Sometimes when a director harkens back to his yesteryears it can be a wonderful thing. On the flipside, sometimes a director puts everything he’s used in the past on the table and revels in it. Case in point today would be Tim Burton. The man has made almost nothing but classics since 1985 when he unleashed his own brand of brilliant lunacy with Pee-wee’s Big Adventure. Sure, the road has gotten bumpy the last few years and he’s had a couple of lesser films along the way, chiefly Mars Attacks! and his own attempt to reboot The Planet of the Apes.
Some people aren’t huge fans of Sleepy Hollow, Corpse Bride, or even Alice in Wonderland, but they’re still mere blips on his radar in the grand scheme of things. And now, Burton and Johnny Depp (along with the screenwriting debut for Seth Grahame-Smith of Abraham Lincoln: Vampire Hunter fame), arrive with their own shaky take on the beloved Dan Curtis-created, cult classic soap opera, Dark Shadows. A culmination of filmmaking techniques employing everything he’s used from Beetlejuice, Edward Scissorhands, the aforementioned Sleepy Hollow, but unfortunately, not enough Sweeney Todd.
This Dark Shadows begins with a voice-over courtesy of Barnabas Collins (Johnny Depp) in Liverpool, 1760. Boarding a ship with his parents, they set off to build a fishing village in Maine, which they name Collinsport. Years later, Barnabas is eluding the affections thrust upon him by Angelique (Eva Green), who works as a maid. Turns out that Angelique is a real witch (literally) and kills off his parents. That still isn’t enough to warrant his love as Barnabas falls for Josette DuPres (Bella Heathcoate). The only thing Josette winds up falling for is her own death as Angelique casts a spell on her causing her to commit suicide with Barnabas deciding to try to take his own life and throws himself over the edge as well. But Angelique has already cursed him to become a vampire so that he may live forever in suffering.
This isn’t enough for Angelique who leads the townsfolk after Barnabas wrapping him in chains, throwing him in a coffin, and burying him for what turns out to be (almost) 200 years. In 1972, Victoria Winters (Heathcoate again), has just arrived in Collinsport to take a governess position to care for David Collins (Gulliver McGrath), who speaks to his mother’s ghost (Josephine Butler). David is the son of the scheming Roger Collins (Jonny Lee Miller) who lives at Collinwood Manor with his sister Elizabeth (Michelle Pfeiffer); her angsty daughter Carolyn (Chloë Moretz); David’s habitually hungover, self-medicated, live-in psychiatrist Dr. Julia Hoffman (Helena Bonham Carter); the manor’s caretaker, Willie Loomis (Jackie Earle Haley); and scene-stealing Mrs. Johnson (Ray Shirley), the manor’s elderly maid.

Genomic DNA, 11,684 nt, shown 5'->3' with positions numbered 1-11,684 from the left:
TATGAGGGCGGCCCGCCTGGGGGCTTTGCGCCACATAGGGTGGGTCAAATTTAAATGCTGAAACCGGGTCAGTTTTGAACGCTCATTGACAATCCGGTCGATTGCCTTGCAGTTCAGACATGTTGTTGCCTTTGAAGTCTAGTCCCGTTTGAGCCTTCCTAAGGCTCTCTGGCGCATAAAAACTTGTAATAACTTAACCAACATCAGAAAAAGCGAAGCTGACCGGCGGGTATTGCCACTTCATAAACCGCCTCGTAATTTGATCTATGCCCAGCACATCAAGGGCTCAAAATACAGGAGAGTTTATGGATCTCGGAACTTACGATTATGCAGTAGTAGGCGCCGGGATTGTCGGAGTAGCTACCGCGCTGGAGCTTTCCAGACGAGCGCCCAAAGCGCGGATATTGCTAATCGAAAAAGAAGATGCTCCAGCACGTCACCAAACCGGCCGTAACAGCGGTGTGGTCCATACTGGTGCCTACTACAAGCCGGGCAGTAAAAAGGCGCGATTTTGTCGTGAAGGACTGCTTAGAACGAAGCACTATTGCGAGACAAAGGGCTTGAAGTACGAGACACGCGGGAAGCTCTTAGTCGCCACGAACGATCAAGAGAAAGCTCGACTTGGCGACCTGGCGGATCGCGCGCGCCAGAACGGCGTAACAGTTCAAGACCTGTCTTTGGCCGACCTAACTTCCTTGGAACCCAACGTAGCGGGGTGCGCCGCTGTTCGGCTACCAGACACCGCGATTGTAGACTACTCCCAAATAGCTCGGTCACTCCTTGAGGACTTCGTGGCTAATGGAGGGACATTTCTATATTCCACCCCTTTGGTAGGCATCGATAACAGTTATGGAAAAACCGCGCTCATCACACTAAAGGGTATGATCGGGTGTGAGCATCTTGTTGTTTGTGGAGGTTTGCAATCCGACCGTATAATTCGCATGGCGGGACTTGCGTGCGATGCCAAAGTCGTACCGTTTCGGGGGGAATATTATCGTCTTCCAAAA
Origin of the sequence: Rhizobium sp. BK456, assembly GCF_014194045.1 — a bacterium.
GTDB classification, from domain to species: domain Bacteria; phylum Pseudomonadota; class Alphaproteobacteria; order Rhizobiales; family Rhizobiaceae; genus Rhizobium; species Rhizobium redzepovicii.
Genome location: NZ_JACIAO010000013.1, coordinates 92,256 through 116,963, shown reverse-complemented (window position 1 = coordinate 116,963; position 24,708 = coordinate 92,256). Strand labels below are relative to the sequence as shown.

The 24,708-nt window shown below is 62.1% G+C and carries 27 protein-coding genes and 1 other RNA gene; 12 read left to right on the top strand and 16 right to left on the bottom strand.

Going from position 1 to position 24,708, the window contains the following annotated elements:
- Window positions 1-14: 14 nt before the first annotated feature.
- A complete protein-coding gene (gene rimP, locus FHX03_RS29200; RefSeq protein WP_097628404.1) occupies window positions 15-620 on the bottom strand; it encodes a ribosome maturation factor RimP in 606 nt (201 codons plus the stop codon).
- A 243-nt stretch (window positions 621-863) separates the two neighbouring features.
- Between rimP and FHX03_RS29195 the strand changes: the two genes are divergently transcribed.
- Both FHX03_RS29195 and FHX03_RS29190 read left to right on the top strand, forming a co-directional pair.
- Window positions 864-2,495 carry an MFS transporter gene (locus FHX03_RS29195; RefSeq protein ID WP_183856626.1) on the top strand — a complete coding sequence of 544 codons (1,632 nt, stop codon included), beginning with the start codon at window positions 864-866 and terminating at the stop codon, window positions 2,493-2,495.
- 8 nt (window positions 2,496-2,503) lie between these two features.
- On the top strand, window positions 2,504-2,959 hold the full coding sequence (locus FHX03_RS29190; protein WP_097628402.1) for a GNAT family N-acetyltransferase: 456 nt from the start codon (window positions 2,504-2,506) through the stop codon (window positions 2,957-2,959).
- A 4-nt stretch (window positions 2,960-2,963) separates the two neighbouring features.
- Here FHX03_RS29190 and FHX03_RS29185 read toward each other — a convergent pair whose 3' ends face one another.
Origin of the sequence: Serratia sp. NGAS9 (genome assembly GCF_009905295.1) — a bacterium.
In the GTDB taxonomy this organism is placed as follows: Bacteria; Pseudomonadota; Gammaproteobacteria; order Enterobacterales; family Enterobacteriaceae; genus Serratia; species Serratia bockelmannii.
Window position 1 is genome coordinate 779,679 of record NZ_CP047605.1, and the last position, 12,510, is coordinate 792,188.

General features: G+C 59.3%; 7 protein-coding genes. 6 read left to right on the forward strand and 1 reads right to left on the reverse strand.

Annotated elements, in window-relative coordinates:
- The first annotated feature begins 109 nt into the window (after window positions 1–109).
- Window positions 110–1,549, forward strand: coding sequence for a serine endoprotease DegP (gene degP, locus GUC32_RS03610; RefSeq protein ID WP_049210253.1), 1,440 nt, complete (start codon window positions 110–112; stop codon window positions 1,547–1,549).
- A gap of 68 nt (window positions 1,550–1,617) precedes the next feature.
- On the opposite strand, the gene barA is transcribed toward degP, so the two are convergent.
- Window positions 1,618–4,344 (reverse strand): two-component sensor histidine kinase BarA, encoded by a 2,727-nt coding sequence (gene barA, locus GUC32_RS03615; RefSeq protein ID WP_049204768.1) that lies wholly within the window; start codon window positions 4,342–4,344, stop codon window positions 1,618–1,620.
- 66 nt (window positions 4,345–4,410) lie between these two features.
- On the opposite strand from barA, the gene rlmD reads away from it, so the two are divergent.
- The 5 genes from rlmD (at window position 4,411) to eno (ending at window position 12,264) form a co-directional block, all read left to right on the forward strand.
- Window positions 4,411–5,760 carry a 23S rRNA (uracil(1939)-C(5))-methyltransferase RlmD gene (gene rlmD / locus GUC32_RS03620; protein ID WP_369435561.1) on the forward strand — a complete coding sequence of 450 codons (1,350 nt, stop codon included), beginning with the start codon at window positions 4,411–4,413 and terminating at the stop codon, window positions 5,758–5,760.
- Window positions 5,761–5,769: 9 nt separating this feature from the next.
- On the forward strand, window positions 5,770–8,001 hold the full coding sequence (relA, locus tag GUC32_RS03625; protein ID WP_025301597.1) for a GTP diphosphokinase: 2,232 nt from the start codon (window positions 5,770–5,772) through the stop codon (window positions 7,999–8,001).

The actual plot revolves around Barnabas making his return to the estate where he finds his beloved home is not up to par with his memories and learns from Elizabeth that the family fishing cannery has been overrun by competitor Angelsbay. Angelsbay is run by Angie Bouchard, who turns out to still be the one and only Angelique in spite of having not aged one day in the 196 years Barnabas was buried away. Barnabas sets out to restore the family name while Angelique tries to win over the affections of her unrequited love all over again. Even if her dastardly plans may wind up destroying the entire Collins family, along with a lot of furniture, in the process.
The story is surprisingly convoluted, but screenwriter Grahame-Smith seems to be having a ball with the original premise of the Dark Shadows series, even if poking some fun at it along the way. Lots of foam gets spilled across the rocky sea shore even if things get a little too wild in the final act with a few supposed twists coming far too late — if you know anything about the original series. It was full of ghosts, werewolves, zombies, and witches and such, so trying to play at least one of these off as a supposed reveal is just one of two things that only manages to set up the age-old drama of sequelitis.
As I mentioned before, Burton is having a heyday with nods to his earlier works, with a great gag involving cutting holes in sheets. Same goes for composer Danny Elfman. However, Burton, or screenwriter Grahame-Smith seem to have too much affection for the grossly overrated Robert Zemeckis Oscar-winning Death Becomes Her. There is also a subplot involving Roger that is far too similar to the first Addams Family feature and the love story between Barnabas and Victoria seems too much like an afterthought for how much time is spent with the prologue and her introduction.
Thankfully, entertainment value wins at the end of the day, but I should warn you that the film isn’t quite as kooky as the trailer makes it look. However, I can’t say how pleasing it is to have classic Burton back on the big screen, although for a comedy about a vampire, it sure is lacking in the blood department. Something along the lines of the classic stake scene from Dracula: Dead and Loving It would have been a huge laugh, but there are still plenty to be had. And if the film isn’t swallowed up in the whole Avengers fever, Burton has delivered the first of what will probably not be the last of Dark Shadows.
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